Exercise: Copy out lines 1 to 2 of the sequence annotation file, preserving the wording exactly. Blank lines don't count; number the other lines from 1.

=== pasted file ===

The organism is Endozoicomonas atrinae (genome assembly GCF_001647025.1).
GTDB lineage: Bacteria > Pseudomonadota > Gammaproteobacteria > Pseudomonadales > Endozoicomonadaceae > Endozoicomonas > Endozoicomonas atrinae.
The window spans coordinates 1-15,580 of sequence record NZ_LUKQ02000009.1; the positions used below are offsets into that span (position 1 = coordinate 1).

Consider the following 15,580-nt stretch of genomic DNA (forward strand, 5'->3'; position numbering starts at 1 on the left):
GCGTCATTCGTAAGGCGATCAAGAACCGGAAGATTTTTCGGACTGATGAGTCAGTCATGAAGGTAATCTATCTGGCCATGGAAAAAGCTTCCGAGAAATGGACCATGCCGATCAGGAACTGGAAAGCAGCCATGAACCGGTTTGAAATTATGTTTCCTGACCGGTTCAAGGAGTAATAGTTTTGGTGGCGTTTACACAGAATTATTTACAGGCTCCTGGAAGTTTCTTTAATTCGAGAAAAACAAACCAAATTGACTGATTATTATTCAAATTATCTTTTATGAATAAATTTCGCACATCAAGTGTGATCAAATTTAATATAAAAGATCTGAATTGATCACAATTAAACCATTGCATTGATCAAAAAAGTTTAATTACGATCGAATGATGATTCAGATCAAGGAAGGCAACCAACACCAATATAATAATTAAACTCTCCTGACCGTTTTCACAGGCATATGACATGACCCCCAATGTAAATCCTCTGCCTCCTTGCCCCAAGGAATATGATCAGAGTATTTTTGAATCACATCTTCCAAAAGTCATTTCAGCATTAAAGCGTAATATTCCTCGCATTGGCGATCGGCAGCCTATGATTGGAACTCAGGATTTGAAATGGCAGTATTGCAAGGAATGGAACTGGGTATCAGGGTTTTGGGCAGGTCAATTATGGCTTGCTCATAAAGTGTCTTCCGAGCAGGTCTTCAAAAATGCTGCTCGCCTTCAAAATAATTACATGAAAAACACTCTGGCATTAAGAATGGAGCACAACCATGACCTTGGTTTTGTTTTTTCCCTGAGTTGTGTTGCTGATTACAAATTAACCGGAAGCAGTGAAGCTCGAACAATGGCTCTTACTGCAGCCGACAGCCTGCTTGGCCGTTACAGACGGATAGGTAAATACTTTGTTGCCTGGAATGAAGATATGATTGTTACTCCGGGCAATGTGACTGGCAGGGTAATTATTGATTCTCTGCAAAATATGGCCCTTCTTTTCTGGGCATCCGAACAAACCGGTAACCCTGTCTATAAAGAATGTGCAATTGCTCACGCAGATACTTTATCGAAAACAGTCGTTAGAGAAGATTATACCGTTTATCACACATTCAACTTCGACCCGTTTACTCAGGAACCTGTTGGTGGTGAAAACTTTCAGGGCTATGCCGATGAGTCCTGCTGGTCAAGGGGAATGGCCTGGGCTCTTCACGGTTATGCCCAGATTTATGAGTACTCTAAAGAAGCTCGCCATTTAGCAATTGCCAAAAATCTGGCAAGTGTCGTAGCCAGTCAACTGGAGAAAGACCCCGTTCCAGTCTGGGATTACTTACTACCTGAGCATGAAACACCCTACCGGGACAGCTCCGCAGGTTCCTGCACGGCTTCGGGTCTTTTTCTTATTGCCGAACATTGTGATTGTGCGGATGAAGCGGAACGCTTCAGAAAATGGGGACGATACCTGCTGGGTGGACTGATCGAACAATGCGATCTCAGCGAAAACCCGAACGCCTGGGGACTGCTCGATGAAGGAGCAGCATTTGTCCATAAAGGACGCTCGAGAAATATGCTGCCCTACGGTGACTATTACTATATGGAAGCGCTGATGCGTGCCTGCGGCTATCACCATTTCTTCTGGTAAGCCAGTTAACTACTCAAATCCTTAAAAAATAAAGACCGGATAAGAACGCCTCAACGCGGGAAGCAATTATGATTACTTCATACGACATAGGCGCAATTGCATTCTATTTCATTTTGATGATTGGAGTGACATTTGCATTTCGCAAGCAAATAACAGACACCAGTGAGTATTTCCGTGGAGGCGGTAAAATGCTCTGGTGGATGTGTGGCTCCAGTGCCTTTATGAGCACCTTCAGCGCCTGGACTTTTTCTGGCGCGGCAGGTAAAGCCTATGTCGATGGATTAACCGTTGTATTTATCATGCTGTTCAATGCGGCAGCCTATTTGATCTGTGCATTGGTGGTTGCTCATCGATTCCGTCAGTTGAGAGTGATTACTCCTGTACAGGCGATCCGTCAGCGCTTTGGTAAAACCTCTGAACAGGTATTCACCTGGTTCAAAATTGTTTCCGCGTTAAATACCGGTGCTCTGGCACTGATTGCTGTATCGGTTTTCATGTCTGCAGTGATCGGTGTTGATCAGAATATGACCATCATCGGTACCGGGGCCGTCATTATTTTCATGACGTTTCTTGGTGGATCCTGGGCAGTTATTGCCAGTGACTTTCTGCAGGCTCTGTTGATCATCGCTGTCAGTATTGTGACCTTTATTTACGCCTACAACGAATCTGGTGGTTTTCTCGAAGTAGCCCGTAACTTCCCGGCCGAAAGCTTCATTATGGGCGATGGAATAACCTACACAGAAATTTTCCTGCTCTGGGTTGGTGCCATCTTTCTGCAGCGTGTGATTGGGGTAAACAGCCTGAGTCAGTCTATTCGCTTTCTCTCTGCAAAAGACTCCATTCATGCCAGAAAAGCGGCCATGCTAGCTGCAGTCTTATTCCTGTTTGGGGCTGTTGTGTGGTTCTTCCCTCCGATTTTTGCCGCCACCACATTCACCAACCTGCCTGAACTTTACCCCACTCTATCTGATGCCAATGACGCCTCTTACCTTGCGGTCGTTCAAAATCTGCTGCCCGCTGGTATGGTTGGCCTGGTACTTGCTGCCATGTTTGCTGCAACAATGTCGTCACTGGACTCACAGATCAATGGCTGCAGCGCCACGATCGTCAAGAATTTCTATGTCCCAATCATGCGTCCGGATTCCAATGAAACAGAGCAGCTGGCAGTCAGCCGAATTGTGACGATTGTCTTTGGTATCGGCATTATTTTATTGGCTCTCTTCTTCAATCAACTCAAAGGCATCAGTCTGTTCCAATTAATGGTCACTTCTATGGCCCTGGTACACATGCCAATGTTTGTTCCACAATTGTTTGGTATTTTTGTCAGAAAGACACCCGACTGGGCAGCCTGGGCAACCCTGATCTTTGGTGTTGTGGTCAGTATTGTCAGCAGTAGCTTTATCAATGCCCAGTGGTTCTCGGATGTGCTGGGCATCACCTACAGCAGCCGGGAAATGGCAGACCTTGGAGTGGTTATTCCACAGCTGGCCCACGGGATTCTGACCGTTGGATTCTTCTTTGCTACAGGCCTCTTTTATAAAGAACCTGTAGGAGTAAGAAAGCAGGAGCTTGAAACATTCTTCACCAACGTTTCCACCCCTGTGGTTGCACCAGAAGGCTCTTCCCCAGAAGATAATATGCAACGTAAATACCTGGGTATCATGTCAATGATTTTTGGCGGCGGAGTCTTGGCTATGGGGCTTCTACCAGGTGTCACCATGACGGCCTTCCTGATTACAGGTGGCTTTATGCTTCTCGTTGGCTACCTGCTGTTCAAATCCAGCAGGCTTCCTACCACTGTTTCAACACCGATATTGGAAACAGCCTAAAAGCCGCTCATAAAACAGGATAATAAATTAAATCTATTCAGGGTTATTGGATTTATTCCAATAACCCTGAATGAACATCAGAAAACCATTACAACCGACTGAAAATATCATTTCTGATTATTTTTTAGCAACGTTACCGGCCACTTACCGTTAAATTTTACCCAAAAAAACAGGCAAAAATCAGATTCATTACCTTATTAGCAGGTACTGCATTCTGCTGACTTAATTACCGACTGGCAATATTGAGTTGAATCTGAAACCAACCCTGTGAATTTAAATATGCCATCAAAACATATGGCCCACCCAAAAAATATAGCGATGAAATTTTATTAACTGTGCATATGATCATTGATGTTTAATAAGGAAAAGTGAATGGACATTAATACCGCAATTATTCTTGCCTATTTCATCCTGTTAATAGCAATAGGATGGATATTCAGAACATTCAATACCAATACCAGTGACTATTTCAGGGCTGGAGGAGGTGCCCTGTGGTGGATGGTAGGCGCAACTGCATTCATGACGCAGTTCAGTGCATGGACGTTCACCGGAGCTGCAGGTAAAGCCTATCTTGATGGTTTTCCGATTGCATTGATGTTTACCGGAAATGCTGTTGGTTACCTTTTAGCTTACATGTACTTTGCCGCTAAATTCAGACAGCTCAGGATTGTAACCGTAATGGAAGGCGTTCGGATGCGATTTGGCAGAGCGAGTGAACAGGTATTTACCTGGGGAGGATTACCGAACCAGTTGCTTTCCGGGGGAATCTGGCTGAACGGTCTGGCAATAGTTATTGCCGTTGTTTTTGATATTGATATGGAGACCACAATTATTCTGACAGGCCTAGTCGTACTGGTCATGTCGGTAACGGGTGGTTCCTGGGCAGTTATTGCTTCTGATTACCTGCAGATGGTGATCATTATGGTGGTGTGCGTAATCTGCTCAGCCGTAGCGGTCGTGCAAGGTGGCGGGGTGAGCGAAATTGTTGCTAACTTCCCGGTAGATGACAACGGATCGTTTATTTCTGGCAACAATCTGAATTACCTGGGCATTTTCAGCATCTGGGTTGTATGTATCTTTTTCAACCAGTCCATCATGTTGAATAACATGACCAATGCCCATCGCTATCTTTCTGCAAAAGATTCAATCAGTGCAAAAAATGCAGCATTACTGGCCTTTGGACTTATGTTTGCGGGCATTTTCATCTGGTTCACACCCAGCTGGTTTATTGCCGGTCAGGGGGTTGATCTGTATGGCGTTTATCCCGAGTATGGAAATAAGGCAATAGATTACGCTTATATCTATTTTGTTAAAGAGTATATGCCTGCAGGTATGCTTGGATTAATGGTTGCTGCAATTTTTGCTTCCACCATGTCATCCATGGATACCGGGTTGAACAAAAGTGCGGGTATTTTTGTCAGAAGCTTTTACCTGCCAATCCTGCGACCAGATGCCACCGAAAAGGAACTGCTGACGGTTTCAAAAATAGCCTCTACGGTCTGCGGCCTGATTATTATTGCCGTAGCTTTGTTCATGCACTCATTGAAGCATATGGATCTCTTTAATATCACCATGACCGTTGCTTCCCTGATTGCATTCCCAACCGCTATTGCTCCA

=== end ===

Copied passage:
The organism is Endozoicomonas atrinae (genome assembly GCF_001647025.1).
GTDB lineage: Bacteria > Pseudomonadota > Gammaproteobacteria > Pseudomonadales > Endozoicomonadaceae > Endozoicomonas > Endozoicomonas atrinae.